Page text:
Dirty, disgusting but not always deviant: an exploration of the complex narratives and perceptions about HIV and STIs in Britain

Dirty, disgusting but not always deviant: an exploration of the complex narratives and perceptions about HIV and STIs in Britain

2016-08-01 00:00:00

Historically STIs have been stigmatised across societies. Biomedical advancements combined with increasingly liberal attitudes have transformed social perceptions of STIs and how infections are talked about and understood. We investigate contemporary narratives about STIs including HIV in Britain. 

Methods: We carried out 25 semi-structured interviews with participants aged 16–44 years who reported STI-associated symptoms and never attending sexual health services as part of a national survey. Interviews focused on meanings of STIs including stigma, experience of symptoms and healthcare services. An innovative flashcard activity was embedded within interviews to elicit novel STI perception data. Participants ranked common STIs according to six pertinent themes drawn from the literature: prevalence, infectiousness, visibility, severity, treatability and individual blameworthiness. Narrative analysis was used to compare descriptions of STIs to give insight into the construction of meanings and narratives about STIs.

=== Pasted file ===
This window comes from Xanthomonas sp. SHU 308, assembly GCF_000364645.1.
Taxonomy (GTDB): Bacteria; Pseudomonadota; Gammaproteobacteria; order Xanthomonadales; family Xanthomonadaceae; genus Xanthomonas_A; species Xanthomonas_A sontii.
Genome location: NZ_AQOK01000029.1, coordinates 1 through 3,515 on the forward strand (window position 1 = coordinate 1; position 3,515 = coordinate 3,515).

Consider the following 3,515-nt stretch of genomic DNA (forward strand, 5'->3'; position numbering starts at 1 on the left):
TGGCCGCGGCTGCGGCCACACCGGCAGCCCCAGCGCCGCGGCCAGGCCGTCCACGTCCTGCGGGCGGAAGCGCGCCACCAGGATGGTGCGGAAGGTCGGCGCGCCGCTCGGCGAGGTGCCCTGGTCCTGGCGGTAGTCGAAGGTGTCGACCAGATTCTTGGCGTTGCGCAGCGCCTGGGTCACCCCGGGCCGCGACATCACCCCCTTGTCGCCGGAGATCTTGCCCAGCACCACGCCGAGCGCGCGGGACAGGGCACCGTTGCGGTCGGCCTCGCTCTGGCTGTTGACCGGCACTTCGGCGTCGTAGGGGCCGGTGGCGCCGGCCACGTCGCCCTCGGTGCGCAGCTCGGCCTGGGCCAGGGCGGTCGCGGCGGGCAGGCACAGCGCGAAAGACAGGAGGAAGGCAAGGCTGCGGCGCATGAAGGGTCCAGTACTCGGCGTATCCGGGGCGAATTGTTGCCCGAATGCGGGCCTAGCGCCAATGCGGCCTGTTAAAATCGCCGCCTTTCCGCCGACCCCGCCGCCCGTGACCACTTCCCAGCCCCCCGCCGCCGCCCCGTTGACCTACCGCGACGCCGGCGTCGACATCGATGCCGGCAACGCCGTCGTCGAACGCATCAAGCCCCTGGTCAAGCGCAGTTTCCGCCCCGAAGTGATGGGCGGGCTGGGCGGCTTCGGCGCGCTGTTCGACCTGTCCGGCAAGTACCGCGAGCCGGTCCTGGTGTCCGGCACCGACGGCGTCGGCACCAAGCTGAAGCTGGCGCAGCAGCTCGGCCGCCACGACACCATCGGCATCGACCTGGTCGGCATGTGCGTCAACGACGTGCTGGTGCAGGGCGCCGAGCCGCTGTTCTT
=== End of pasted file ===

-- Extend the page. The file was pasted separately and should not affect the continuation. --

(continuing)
Results: Narratives pertaining to STIs were un-rehearsed and created spontaneously, reflecting the absence of this topic in everyday conversation. “Dirty” and “disgusting” were commonly used descriptive words for STIs. Conflicting and inconsistent narratives particularly relating to infection stigma and morality were observed within individual accounts as well as between interviews, highlighting the tension between socially desirable narratives and entrenched personal opinions. Negative views emerged spontaneously within general narratives in the interview. Narratives within the flashcard activity were more detailed and differentiated between infections, except for the blameworthiness continuum; participants tended to homogenize STIs in terms of blame and ultimately presented a less judgemental opinion, when asked explicitly.

Conclusions: Perceptions and the concomitant narratives around STIs remain predominantly negative with social understanding lagging behind biomedical management of infections. Spontaneous narratives were more value-laden than explicit accounts given during the flashcard activity where individuals presented more moderated views about infections. A better understanding of the origin of social perceptions would supplement this study.

Speakers: Fiona Mapp
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